Tips On Purpose: Finding the Start of Passion

PED FoundationYou’ve heard the stories before: an inventor and entrepreneur starts a project, working diligently in the wee hours of night — long after logging a full 9 to 5 for the day — to build a new product and launch a company to call their own.

Companies like Apple and Amazon have been said to mark their beginnings like this, building from the ground up in the garage.

If businesses start in the garage, perhaps nonprofits start in the kitchen.

Here I was, in the kitchen, working shortly past midnight to prep for our fundraiser event for the Positive Every Day Cancer Foundation, Inc. (This is a dangerous thing for me to do, by the way. I have a 16-month-old daughter who is often up by 5 a.m.!)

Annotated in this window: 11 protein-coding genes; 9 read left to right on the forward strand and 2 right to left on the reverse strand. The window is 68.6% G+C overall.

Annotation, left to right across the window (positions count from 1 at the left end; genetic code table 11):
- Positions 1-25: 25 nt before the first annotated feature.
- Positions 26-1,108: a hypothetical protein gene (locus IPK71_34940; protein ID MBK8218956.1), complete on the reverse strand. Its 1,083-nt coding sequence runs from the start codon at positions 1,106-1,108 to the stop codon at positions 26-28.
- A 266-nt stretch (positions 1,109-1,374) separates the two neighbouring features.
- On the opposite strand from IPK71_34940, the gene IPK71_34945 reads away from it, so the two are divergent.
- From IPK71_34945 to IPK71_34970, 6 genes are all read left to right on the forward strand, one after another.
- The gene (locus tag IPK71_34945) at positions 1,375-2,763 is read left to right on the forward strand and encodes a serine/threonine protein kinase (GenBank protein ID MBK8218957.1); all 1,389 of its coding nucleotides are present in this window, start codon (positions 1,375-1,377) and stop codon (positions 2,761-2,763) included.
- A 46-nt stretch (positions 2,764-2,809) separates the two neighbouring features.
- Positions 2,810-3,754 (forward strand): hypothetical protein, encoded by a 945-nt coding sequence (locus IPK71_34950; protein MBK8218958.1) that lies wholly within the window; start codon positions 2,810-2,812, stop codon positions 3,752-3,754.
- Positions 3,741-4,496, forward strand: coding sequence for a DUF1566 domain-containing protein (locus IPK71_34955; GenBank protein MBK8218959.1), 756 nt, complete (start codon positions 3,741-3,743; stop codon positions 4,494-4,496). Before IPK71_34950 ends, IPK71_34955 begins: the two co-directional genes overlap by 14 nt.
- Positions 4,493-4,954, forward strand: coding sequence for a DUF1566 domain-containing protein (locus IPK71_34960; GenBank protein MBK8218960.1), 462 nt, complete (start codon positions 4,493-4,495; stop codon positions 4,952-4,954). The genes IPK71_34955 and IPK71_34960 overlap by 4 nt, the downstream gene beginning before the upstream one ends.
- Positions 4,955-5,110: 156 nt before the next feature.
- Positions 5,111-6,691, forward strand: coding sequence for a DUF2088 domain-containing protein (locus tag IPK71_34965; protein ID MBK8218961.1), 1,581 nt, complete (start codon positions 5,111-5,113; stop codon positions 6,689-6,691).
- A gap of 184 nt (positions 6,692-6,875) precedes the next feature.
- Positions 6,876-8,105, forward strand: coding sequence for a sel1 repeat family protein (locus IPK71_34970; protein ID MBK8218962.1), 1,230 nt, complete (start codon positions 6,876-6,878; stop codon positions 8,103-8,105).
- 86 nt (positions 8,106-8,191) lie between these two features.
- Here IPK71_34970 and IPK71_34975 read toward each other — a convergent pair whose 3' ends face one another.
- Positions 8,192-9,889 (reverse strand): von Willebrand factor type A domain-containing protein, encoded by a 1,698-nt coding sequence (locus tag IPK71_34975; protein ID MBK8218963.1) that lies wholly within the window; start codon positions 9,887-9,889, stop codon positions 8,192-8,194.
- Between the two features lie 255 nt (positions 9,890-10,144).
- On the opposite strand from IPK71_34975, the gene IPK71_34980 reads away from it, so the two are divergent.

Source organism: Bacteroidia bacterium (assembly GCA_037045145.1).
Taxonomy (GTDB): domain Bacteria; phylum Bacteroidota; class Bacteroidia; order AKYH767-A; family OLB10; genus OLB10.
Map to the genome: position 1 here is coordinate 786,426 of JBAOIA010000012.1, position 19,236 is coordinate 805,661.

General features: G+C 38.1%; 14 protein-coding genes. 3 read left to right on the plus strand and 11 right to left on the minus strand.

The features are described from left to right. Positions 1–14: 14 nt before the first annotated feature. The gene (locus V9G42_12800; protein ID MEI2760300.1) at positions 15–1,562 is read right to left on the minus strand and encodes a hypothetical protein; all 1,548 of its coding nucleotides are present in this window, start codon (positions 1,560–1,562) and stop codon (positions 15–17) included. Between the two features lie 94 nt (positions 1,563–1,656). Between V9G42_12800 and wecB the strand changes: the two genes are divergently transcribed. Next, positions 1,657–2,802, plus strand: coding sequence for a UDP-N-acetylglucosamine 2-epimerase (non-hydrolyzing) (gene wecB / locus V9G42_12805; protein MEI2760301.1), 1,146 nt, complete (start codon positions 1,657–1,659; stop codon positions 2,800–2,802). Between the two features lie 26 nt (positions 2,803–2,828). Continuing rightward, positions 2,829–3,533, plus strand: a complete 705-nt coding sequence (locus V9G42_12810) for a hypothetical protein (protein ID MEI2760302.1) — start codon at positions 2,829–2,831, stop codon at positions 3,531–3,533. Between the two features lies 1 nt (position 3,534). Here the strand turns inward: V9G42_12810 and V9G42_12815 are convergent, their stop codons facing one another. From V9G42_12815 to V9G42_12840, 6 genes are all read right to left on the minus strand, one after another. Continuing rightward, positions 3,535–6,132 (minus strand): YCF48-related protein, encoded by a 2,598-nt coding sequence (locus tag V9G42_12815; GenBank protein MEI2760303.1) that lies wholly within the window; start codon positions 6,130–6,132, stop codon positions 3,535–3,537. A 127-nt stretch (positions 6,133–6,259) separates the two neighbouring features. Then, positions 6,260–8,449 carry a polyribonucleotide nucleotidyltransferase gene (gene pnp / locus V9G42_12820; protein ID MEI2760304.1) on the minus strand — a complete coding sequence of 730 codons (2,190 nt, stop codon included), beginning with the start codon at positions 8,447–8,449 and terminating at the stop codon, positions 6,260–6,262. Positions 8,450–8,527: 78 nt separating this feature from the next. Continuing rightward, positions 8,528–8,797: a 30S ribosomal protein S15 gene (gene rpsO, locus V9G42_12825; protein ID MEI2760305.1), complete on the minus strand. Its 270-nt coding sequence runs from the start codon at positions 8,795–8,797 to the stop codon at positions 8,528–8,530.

But, it got me to thinking: is this how they all start?

Everyone who is a part of our foundation has a full-time job beyond also juggling other day-to-day aspects of life while launching our organization. Everyone is busy. Busy, busy, busy.

But none of us are too busy to not take care of something that now doesn’t feel like work to us but instead just feels like something that matters.

This must be how many nonprofits start — a group of people, sharing a passion for a cause and a determination to make an impact.

How do you find your passion and your purpose? Ours was dumped on us by my 3-year-old nephew’s diagnosis with Stage 4 Neuroblastoma. Learn more about our start in my original post about our organization. (side note: Raiden, my nephew, recently passed his first 3 month scan with flying colors — still cancer free!)